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Poop in paradise: The smell of (environmental) success?

A swanky beach enclave seeks relief from the stench of bird poop, but environmentalists say the guano shows local birds have been brought back from the brink of extinction.

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Pelicans and cormorants gather on the cliffs above the cove in the affluent La Jolla section of San Diego, April 2. The birds have turned the cliffs white with their droppings and caused a stench in an area full of affluent tourists.

Lenny Ignelzi / AP

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La Jolla's jagged coastline is strictly protected by environmental laws to ensure the San Diego community remains the kind of seaside jewel that has attracted swanky restaurants, top-flight hotels and some of the nation's rich and famous, including billionaire businessman Irwin Jacobs and former presidential candidate Mitt Romney.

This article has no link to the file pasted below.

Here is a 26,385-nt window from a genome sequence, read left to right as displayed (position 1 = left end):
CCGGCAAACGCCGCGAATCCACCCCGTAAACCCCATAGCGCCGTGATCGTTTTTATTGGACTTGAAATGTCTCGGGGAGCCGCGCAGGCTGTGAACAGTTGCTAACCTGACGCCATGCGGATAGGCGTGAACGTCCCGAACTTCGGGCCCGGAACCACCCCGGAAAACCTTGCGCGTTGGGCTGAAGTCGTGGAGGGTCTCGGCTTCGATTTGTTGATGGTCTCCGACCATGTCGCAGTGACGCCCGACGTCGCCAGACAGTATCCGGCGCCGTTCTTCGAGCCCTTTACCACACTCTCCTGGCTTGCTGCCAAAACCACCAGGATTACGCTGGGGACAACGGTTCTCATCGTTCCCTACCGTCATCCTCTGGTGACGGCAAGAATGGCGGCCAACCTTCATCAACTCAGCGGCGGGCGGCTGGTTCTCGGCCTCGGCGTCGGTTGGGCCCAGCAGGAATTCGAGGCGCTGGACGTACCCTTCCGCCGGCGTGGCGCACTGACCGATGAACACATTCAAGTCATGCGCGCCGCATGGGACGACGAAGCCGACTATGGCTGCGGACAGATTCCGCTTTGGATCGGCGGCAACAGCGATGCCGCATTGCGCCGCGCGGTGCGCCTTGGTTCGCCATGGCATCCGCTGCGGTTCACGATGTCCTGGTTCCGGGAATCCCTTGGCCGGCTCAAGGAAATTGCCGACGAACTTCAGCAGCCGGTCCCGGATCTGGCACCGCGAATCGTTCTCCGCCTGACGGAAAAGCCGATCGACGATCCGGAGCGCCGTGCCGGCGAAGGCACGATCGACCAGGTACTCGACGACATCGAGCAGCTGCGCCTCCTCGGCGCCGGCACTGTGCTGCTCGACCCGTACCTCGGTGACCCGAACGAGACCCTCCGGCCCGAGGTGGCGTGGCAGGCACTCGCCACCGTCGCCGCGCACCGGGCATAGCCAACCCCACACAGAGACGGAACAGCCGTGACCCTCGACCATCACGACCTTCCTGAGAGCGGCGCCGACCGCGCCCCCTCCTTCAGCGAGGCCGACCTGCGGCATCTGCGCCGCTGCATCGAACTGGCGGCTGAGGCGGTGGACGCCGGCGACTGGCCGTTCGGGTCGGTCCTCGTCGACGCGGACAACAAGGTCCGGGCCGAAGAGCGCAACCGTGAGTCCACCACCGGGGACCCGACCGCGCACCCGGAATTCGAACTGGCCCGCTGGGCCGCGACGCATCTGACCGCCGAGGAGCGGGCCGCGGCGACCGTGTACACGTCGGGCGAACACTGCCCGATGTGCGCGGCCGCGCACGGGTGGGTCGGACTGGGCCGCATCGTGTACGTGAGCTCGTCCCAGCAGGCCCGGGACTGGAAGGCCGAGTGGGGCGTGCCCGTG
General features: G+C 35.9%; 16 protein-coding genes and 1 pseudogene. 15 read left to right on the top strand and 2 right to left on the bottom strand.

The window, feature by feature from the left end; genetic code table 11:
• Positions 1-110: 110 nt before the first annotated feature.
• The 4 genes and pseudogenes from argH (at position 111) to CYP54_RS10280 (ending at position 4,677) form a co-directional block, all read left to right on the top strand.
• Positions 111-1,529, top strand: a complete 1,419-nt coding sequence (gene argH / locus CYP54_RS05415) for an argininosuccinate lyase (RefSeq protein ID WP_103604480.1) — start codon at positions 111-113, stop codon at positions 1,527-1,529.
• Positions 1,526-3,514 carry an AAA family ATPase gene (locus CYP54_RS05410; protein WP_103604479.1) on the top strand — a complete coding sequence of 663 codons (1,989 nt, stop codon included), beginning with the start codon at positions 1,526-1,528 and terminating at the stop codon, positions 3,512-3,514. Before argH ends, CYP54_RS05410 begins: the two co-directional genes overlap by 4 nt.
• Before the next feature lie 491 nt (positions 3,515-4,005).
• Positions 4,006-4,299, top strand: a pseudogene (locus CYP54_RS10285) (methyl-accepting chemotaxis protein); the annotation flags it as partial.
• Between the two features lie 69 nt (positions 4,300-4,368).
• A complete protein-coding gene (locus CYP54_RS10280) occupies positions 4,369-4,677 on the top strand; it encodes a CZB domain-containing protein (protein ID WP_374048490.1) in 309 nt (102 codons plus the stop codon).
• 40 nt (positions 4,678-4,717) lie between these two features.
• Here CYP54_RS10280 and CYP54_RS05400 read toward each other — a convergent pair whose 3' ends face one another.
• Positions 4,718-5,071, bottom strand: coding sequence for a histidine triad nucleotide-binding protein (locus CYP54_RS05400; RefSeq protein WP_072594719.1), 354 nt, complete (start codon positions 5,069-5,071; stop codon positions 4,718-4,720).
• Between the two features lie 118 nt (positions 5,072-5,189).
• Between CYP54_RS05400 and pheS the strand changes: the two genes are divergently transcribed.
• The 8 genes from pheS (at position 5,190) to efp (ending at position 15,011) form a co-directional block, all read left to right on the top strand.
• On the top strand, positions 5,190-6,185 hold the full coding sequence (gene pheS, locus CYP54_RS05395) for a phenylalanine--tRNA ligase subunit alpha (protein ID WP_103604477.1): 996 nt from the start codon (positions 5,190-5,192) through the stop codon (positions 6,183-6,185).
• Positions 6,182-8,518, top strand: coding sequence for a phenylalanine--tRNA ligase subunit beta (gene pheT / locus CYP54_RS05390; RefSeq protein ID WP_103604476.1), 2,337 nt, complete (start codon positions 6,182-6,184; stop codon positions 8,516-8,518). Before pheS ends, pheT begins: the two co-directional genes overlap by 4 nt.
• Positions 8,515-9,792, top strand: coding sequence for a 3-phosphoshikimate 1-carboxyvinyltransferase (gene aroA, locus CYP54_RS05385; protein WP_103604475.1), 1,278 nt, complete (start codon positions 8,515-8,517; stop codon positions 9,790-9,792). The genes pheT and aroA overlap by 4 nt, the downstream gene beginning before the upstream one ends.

Tourists flock to the place. So do birds. Lots of birds. And with those birds comes lots of poop.

So rather than gasping in amazement at the beautiful views, some are holding their noses from the stench coming from the droppings that cake coastal rocks and outcroppings near its business district.

 
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